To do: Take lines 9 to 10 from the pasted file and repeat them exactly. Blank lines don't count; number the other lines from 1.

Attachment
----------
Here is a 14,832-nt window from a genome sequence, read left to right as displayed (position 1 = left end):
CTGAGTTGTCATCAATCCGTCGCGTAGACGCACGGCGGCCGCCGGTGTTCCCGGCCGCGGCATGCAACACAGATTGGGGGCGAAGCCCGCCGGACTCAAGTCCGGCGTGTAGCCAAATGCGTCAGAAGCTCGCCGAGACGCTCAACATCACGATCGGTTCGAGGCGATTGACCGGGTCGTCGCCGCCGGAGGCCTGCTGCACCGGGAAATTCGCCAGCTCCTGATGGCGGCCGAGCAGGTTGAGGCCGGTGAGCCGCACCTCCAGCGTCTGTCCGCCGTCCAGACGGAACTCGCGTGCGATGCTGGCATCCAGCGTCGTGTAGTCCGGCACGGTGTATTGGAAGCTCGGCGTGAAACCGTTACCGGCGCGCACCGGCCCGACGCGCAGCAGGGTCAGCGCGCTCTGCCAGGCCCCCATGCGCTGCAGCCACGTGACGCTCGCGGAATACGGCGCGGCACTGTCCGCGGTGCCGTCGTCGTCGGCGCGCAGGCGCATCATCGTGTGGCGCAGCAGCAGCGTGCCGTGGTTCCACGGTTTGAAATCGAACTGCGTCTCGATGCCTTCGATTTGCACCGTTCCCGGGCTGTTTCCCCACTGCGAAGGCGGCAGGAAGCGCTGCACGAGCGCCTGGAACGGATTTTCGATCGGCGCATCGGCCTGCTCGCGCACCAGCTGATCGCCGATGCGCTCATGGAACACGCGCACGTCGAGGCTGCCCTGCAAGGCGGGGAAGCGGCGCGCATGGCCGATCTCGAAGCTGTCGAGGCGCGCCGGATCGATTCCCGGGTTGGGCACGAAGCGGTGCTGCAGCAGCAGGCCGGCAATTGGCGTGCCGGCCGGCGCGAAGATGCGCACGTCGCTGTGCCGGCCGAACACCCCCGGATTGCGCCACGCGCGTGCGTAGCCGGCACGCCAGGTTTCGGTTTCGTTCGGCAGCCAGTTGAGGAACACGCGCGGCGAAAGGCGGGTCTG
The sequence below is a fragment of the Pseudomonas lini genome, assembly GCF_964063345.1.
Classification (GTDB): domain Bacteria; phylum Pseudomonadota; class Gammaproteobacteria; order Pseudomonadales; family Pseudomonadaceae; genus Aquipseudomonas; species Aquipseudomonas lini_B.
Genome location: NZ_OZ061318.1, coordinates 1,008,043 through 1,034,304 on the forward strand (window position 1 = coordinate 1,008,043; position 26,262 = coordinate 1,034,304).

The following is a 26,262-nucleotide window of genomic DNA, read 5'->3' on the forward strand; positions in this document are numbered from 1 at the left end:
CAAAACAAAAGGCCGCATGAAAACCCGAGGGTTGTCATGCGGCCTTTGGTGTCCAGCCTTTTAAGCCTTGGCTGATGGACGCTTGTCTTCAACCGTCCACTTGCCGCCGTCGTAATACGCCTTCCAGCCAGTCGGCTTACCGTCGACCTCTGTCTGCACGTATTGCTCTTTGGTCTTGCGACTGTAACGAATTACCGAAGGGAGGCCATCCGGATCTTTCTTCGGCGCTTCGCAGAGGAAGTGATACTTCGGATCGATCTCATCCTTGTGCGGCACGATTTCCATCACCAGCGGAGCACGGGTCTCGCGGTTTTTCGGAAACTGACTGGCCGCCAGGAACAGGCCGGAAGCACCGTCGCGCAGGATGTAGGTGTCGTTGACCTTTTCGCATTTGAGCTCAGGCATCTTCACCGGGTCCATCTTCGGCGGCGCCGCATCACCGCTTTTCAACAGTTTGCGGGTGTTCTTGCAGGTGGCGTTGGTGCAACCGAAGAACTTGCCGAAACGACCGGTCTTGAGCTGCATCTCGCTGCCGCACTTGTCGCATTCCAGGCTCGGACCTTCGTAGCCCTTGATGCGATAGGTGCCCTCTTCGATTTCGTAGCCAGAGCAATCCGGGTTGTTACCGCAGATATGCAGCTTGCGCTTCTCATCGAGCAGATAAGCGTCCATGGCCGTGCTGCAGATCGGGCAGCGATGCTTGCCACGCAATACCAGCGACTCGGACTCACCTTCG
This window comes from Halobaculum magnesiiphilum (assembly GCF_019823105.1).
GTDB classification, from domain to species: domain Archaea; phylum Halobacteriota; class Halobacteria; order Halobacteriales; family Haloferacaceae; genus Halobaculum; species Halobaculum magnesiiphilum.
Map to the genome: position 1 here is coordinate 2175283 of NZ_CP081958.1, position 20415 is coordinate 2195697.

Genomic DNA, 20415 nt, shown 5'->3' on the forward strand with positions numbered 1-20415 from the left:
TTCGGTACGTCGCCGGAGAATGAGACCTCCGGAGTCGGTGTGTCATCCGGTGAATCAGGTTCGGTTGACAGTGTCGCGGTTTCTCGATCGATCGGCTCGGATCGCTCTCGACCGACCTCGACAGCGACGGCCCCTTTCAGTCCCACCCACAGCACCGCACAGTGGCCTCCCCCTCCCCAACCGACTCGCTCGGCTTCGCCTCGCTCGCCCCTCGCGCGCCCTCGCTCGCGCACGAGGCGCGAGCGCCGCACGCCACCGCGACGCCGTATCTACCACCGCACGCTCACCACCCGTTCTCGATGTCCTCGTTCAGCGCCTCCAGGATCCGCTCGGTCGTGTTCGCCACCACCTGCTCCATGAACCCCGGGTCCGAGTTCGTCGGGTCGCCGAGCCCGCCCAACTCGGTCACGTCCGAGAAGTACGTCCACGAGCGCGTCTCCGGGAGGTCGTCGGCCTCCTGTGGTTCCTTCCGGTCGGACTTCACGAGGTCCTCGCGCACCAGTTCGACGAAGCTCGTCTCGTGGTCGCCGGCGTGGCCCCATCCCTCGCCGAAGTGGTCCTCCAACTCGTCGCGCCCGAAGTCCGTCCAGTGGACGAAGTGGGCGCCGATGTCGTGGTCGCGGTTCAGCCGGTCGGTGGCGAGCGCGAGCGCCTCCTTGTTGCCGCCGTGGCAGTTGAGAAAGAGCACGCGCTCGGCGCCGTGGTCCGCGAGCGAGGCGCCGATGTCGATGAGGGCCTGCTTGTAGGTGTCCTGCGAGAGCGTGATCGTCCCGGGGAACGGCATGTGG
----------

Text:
GTDB classification, from domain to species: domain Archaea; phylum Halobacteriota; class Halobacteria; order Halobacteriales; family Haloferacaceae; genus Halobaculum; species Halobaculum magnesiiphilum.
Map to the genome: position 1 here is coordinate 2175283 of NZ_CP081958.1, position 20415 is coordinate 2195697.